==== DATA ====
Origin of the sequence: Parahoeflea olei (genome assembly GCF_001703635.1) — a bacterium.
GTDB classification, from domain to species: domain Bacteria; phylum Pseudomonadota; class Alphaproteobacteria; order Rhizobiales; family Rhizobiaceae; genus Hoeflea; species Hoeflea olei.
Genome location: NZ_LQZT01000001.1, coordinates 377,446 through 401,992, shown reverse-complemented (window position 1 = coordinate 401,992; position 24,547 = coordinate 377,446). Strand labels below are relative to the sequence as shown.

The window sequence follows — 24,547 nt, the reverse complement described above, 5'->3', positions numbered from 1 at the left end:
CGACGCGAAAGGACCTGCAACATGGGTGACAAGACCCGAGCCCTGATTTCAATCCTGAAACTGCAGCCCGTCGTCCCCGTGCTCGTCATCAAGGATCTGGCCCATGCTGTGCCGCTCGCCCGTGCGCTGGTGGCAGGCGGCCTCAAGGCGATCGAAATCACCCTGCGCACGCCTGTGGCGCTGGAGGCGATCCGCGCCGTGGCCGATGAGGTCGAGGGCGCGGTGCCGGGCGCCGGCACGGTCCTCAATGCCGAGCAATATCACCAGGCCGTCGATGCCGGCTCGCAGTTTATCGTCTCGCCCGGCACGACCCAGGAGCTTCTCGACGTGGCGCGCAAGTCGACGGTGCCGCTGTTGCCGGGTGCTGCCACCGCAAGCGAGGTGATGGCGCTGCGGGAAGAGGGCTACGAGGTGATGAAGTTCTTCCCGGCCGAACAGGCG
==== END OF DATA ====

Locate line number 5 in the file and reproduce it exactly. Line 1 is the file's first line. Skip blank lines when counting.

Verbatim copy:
CGACGCGAAAGGACCTGCAACATGGGTGACAAGACCCGAGCCCTGATTTCAATCCTGAAACTGCAGCCCGTCGTCCCCGTGCTCGTCATCAAGGATCTGGCCCATGCTGTGCCGCTCGCCCGTGCGCTGGTGGCAGGCGGCCTCAAGGCGATCGAAATCACCCTGCGCACGCCTGTGGCGCTGGAGGCGATCCGCGCCGTGGCCGATGAGGTCGAGGGCGCGGTGCCGGGCGCCGGCACGGTCCTCAATGCCGAGCAATATCACCAGGCCGTCGATGCCGGCTCGCAGTTTATCGTCTCGCCCGGCACGACCCAGGAGCTTCTCGACGTGGCGCGCAAGTCGACGGTGCCGCTGTTGCCGGGTGCTGCCACCGCAAGCGAGGTGATGGCGCTGCGGGAAGAGGGCTACGAGGTGATGAAGTTCTTCCCGGCCGAACAGGCG